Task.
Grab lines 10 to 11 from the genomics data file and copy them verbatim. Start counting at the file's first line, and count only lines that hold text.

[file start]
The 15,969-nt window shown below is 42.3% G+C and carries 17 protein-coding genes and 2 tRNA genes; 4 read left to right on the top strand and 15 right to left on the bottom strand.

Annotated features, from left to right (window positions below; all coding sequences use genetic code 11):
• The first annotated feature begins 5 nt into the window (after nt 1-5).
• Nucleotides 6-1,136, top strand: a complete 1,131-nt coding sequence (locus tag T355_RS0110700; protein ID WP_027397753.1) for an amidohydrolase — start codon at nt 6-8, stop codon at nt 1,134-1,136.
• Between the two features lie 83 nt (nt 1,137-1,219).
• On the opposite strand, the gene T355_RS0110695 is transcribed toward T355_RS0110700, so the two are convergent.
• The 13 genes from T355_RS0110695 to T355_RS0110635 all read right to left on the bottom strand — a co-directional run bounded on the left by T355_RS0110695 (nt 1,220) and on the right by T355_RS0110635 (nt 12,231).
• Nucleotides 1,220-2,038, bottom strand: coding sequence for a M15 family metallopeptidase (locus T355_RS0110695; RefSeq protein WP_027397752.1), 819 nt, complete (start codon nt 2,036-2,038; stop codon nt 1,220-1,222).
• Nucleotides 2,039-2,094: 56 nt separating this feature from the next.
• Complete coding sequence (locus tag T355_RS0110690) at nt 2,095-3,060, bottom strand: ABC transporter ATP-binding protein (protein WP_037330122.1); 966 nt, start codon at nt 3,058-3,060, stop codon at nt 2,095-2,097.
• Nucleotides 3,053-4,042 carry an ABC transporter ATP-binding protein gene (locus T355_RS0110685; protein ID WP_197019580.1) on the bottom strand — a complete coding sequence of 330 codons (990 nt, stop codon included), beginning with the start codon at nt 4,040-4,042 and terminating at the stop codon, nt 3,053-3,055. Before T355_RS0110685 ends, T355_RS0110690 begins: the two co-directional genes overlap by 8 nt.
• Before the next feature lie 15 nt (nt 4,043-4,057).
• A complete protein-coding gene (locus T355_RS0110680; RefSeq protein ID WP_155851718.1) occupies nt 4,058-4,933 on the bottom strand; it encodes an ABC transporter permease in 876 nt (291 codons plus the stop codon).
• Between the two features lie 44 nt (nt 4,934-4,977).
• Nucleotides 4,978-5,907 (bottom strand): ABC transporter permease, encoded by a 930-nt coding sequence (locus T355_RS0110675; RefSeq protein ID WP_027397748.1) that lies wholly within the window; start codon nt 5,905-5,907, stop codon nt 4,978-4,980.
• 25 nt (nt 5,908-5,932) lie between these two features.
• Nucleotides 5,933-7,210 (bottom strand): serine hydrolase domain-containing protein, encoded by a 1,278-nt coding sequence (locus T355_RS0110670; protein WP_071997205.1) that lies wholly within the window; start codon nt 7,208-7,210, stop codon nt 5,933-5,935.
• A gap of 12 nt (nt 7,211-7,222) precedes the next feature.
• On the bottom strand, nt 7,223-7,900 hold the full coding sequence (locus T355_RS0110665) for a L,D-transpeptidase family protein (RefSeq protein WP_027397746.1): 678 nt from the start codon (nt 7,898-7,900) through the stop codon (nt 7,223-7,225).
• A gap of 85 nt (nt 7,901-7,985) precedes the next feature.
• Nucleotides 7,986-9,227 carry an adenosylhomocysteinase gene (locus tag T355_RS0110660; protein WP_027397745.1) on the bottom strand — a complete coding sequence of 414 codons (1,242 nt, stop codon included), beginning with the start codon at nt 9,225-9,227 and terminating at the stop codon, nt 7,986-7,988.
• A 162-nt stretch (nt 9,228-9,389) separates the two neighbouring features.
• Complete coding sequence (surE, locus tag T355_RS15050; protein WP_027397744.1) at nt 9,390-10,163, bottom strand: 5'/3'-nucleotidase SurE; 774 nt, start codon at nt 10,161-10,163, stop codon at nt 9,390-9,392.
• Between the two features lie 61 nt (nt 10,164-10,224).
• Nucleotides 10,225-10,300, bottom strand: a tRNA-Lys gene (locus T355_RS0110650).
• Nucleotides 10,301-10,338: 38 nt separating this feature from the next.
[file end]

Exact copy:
• Complete coding sequence (locus tag T355_RS0110690) at nt 2,095-3,060, bottom strand: ABC transporter ATP-binding protein (protein WP_037330122.1); 966 nt, start codon at nt 3,058-3,060, stop codon at nt 2,095-2,097.
• Nucleotides 3,053-4,042 carry an ABC transporter ATP-binding protein gene (locus T355_RS0110685; protein ID WP_197019580.1) on the bottom strand — a complete coding sequence of 330 codons (990 nt, stop codon included), beginning with the start codon at nt 4,040-4,042 and terminating at the stop codon, nt 3,053-3,055. Before T355_RS0110685 ends, T355_RS0110690 begins: the two co-directional genes overlap by 8 nt.